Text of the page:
(a tale from India)
Once upon a time there was a man in India who was searching for the best thing in the world. He wanted to give his prayers and sacrifices to the greatest thing of all. He wasn’t sure exactly what or who that was. So one day he set off to search.
A few days later as he was searching in a marketplace, a merchant showed him a tall wooden statue. It was a figure carved in teak, beautiful and delicate, soft and hard at the same time. “This is what you are seeking,” said the merchant.
The searcher studied the statue. It was exquisite. “Is this the greatest thing of all?” he asked.
The merchant squinted. “Well …” he began.
“You see,” said the searcher, “I am seeking the greatest thing of all. It is that which I shall worship.”
The merchant smiled. “I think this is the greatest thing of all,” he said, “and not too expensive.”
The searcher smiled. “It is worth any price!” he said, and he paid the stranger a great deal of money and hurried home.
The searcher was overjoyed to know that he had found the greatest thing of all, and from that day on, he worshipped the statue. Every morning he woke and sat as still as a stone before it, and he offered the statue his prayers. To show his gratitude, he also offered gifts — bowls of lemon water, orchids and incense. One day he offered a sweet, ripe banana. He peeled the banana and cut it into thin slices. “This is for you,” he told the statue as he presented his offering.
The next morning when he returned to pray, he found the lemon water, orchids and incense still there, but the banana was gone.
“So it is the banana you cherish,” he said to himself, and the next day he returned with another banana, sliced thin. Again he laid the banana before the statue.
The next morning the banana was gone again. The searcher realized his god loved bananas, and so, day after day, he brought the statue a fresh banana.
One morning just as he had finished praying, a tiny gray mouse slipped out of a crack in the wall and scurried to the banana. Before the searcher’s eyes, the mouse began to nibble at the fruit.
The statue did nothing at all.
The searcher watched as the mouse ate an entire slice. He stared in wonder. “So you are greater than the statue,” he gasped. “You must be the greatest thing of all.”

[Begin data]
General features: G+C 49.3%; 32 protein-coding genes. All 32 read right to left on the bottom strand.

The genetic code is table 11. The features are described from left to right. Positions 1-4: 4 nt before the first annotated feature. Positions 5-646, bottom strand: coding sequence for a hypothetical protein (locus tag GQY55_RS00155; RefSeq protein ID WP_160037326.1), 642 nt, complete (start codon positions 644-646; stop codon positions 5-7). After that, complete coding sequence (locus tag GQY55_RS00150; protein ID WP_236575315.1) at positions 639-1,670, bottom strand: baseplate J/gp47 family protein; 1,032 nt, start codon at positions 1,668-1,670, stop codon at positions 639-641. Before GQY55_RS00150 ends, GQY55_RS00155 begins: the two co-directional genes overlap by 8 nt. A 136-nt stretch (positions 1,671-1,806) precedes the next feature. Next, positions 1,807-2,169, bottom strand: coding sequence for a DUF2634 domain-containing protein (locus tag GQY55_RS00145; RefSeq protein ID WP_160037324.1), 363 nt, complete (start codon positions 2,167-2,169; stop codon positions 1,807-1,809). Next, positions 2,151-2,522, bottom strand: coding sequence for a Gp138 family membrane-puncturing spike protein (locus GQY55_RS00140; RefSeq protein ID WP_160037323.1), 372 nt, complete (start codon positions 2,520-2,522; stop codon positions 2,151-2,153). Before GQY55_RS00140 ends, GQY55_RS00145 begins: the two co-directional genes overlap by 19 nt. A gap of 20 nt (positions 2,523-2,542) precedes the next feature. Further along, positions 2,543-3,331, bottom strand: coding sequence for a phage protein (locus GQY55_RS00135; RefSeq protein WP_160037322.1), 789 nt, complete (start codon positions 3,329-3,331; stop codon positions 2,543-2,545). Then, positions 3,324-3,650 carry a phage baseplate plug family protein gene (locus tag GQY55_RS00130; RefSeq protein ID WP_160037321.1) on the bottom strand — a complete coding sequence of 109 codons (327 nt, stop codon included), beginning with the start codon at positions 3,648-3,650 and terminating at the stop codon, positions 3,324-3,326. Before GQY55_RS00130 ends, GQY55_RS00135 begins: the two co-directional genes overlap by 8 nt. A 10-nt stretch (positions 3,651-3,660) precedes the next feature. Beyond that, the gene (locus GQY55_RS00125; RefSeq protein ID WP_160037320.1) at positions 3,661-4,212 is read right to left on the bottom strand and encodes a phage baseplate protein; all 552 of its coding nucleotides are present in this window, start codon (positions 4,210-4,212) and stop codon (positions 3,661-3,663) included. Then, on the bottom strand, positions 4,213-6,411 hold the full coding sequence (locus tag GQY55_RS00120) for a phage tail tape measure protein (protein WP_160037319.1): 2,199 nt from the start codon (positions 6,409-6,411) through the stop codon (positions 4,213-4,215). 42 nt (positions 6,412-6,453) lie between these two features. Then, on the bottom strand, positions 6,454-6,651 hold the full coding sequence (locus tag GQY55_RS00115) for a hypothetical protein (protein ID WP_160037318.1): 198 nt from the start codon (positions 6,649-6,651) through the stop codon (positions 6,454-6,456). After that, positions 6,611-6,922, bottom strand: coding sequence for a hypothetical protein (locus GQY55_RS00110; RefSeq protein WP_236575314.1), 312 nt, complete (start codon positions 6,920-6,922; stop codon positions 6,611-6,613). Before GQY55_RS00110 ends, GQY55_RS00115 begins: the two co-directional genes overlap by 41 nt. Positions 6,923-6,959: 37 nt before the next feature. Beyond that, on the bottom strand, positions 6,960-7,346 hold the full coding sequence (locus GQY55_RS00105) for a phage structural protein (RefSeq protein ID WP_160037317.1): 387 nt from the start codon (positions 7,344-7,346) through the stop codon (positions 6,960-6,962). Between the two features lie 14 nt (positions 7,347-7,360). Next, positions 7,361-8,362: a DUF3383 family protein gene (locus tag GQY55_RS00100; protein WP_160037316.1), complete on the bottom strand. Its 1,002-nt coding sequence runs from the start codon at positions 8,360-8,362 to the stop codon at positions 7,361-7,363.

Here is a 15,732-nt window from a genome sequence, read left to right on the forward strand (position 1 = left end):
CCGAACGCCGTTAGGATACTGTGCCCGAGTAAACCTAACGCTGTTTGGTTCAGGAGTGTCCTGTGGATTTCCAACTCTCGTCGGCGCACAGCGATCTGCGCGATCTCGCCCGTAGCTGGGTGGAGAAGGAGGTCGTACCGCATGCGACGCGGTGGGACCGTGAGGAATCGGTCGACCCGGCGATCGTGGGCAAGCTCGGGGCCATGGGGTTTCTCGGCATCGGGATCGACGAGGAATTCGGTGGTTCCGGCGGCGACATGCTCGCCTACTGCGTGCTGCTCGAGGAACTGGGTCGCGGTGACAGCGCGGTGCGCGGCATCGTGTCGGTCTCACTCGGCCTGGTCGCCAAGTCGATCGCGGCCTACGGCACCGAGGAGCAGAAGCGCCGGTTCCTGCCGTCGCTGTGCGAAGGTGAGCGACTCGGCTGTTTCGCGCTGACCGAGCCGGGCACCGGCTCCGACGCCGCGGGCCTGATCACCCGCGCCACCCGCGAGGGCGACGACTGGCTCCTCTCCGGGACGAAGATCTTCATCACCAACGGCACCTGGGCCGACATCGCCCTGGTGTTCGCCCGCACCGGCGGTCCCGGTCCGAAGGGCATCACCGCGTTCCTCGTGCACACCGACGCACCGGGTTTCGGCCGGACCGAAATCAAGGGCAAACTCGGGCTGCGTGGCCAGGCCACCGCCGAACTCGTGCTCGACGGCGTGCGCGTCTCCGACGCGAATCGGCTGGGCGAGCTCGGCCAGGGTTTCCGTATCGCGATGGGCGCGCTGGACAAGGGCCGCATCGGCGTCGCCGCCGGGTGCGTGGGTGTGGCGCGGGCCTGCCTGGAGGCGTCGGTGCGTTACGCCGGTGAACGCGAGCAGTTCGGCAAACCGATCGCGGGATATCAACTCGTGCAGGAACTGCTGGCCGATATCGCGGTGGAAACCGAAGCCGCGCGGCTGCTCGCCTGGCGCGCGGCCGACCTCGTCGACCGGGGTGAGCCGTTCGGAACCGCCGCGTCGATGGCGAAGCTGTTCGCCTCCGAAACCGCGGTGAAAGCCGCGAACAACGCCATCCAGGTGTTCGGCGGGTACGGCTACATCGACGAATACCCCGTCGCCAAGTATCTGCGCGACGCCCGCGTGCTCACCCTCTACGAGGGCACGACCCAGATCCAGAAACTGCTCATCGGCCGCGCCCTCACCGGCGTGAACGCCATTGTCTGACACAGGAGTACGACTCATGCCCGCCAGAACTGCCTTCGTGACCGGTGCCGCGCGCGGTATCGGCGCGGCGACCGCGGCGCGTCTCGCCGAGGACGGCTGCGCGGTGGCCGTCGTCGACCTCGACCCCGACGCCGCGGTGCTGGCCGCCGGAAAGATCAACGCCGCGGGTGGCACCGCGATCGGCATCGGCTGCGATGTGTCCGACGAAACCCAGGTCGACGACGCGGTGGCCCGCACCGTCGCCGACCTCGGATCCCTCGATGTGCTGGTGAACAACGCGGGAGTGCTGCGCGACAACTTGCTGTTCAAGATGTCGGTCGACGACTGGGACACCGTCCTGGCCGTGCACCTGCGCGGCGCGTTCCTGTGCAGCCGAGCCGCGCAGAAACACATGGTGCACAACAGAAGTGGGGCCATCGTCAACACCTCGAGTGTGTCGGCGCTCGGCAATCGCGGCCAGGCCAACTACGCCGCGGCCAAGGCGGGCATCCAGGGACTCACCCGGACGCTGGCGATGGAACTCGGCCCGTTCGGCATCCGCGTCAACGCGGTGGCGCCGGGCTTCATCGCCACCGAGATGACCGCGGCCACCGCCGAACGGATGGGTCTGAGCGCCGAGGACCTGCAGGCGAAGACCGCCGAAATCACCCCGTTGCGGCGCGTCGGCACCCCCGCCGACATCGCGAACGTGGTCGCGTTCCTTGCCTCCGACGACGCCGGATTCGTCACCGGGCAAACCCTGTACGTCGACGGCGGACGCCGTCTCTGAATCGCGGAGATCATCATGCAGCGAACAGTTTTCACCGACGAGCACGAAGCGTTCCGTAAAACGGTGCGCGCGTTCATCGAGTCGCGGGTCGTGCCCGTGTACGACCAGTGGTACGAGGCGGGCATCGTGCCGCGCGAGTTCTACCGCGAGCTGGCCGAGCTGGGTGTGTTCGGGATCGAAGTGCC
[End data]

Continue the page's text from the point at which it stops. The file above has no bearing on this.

The searcher then began to worship the mouse. “You must be the true god,” he declared, and again he prayed, and again he offered bananas. Every day when he returned to pray, the banana was gone.
Then one day a cat sneaked into the house through an open door, and just as the mouse was about to eat the banana, the cat pounced upon it and ate it. The searcher, who had just arrived for his daily worship, saw this happen.
“Aha!” the searcher said. “So you are the greatest thing of all,” and he began to worship the cat. That very night he created a special ceremony. He lit lamps and made a bed of silk pillows, and he offered the cat not only bananas but also cream. The cat purred happily, lapping at his cream and snuggling down into the soft pillows. The searcher was satisfied he had indeed found the greatest thing in the world.
Then one day the searcher’s son returned home from school with a dog. He planned to ask his father to allow him to keep it, but before he could speak, the dog saw the cat and gave chase.
The cat, ignoring her cream and silk pillows, raced out through the door and vanished.
Now the boy was afraid his father would be angry, but instead the searcher said, “Ah, I see the dog is the greatest thing of all. I will worship him.”
So the boy kept the dog, and every day his father said prayers to the dog and offered him bones and other delicacies.
But one day the dog sneaked into the kitchen, and when he smelled the lentil soup that was cooking upon the stove, he leaped upon a chair and began to lap the soup.
When the searcher’s wife saw this, she began to yell at the dog. Her eyes blazing, she chastised that dog, and soon it lay down upon the floor and began to whimper.
When the searcher saw this, he understood that his wife was greater than the dog, and he began to worship his wife.
One evening the searcher was awaiting his supper, but his wife arrived home late. “I’m starving!” the searcher yelled. “You forgot to cook supper!”
“I’m terribly sorry,” his wife said, and she bowed her head.
When she did this, the searcher realized he must be greater than his wife. He must be the greatest thing in the world.
The searcher began to worship himself, but soon his stomach growled, and he realized it was telling him he must eat. When his stomach was full, he understood he must stop eating.
“My stomach is stronger than I,” he said. Then he knew then that his stomach must be the greatest thing in the world.
From that day on, the merchant began to worship his stomach.
Of course, it is possible that one day the man discovered something more powerful than his stomach. Perhaps it was a mountain, a butterfly, a walnut or a whale. And if he did find something stronger, he is worshipping that, but no one knows.